Mental Health week 2018 - shining a light on Mental Health in Action Against Hunger programmes

Our Mental Health Week Manifesto

Shining a light on mental health and the importance of psychosocial support

By Emma Pomfret

May 11 2018

For Mental Health Awareness week, we will be shining a light on the vital work Action Against Hunger is doing to help vulnerable men, women and children with psychosocial support.

We will share their experiences with our work and the impact it has had on their lives.


Mental health ‘first aid’ might not be the first intervention to come to mind during humanitarian or protracted crises, but it is in fact a vital element of Action Against Hunger’s global fight against hunger and malnutrition.

Instead of being an after-thought or an add-on activity, we believe that it should always be one of the four essential pillars of any emergency response programme alongside nutritious food, clean water and adequate shelter.

During many crises, the most vulnerable people are often the hardest hit and least able to cope with traumatic shocks, having to survive conflict, violence, hygiene and malnutrition-related diseases, extreme weather events, insecurity, and displacement. These things all have a huge impact upon the mental health of individuals including depression, anxiety, post-traumatic stress disorders (PTSD), sleeping disorders and behavioural problems.

“Psychological first aid must always be closely linked with nutrition programmes in large-scale emergencies – after all, if you are stressed and mentally disturbed you will not be able to eat, sleep or maintain a healthy life. It’s that simple,” explains Farhana Rahman Eshita, a clinical psychologist and mental health director at Action Against Hunger Bangladesh, who is currently coordinating counselling services for hundreds of thousands of Rohingya refugees who have fled the on-going brutality in Myanmar.


“During a crisis many people experience or witness a lot of violence, which can easily lead to depression and anxiety, and can sometimes translate into violence against the family unit, themselves, or others. Stressful situations, such as living in a refugee camp with no clear end to the situation in sight, only exacerbates this, but counselling and psychological support provides an opportunity to discourage it.”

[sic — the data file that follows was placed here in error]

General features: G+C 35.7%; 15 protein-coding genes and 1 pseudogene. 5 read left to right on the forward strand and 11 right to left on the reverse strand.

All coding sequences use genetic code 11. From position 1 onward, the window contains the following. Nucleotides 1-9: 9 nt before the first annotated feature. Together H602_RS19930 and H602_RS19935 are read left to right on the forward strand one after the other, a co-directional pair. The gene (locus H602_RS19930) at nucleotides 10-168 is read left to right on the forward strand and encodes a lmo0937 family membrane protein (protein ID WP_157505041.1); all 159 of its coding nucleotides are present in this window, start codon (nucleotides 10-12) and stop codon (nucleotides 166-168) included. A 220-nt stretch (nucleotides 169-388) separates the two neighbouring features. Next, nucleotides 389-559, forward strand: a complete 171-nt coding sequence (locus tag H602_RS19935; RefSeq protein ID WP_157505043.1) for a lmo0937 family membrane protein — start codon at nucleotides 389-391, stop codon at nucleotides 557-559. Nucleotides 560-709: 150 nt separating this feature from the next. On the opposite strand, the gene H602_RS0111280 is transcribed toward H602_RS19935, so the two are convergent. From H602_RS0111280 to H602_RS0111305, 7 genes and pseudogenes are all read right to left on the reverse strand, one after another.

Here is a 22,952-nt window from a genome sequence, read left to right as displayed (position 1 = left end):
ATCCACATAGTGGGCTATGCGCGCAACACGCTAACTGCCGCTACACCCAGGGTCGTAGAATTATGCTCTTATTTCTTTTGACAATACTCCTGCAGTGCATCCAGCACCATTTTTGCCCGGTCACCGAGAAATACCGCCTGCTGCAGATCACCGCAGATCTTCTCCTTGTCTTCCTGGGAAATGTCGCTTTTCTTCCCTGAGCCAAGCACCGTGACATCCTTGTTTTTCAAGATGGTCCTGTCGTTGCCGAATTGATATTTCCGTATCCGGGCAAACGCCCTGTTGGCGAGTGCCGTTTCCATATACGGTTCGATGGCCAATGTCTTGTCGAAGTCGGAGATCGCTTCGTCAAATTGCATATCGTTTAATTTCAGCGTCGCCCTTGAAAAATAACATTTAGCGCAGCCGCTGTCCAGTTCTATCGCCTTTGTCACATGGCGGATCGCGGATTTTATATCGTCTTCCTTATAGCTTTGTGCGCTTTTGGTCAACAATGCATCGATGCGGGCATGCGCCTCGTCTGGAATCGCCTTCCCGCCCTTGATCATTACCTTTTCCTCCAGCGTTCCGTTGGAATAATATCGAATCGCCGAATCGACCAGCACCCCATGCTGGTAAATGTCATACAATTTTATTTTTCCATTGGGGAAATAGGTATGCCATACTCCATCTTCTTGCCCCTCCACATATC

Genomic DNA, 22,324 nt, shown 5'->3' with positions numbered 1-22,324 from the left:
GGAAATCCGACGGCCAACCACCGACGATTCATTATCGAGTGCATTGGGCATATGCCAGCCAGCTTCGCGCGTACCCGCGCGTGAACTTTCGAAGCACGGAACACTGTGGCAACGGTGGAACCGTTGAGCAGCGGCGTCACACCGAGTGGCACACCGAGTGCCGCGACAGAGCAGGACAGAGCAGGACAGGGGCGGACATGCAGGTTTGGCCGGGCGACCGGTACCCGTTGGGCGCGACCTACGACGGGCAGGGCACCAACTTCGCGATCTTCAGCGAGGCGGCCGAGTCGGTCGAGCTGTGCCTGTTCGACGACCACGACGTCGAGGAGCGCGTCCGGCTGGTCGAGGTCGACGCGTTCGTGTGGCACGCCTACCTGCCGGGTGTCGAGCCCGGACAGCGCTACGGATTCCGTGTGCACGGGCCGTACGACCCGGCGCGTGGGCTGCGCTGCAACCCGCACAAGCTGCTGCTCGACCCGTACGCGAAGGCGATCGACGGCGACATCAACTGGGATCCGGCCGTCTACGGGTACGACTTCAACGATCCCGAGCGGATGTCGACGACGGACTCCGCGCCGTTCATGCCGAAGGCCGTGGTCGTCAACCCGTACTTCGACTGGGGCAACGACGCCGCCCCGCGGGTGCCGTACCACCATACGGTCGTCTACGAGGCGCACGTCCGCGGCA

Mental Health and Health Care (MHHC) teams also have an essential role to play regarding the improvement of pregnant women and infant care practices during both emergencies and more prolonged, cyclical crises such as drought or food shortages. Many mothers-to-be, for example, find it very difficult or impossible to breastfeed following a major trauma or long-term stress, leading to sharp rises in severely acutely malnourished (SAM) cases.

Children play in an Action Against Hunger provided child friendly space in Bangladesh.
Children play at a child friendly space provided by Action Against Hunger. Thousands of Rohingya refugees who have fled Myanmar are now living in the huge refugee camp at Kutupalong, Bangladesh.

Hand in hand with physical nutrition interventions, tailored psychosocial and parenting programmes have been found to be very effective in the fight against hunger, and help to minimise the impact of traumatic events on vulnerable communities and individuals. For children, group and parent-child sessions help provide safe spaces for family relationships to blossom and for the child to develop fine motor skills.

Currently, more than three quarters of a million people have benefited from psychological support in 21 of the 49 countries in which Action Against Hunger is present. These include Haiti, Bangladesh, Sierra Leone, Pakistan, Sudan, Iraq, Colombia, Philippines, Congo-Brazaville, Nepal, Sri Lanka, Myanmar, Afghanistan, Burundi, and the Central African Republic (CAR).

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Images: Tom Pilston for Action Against Hunger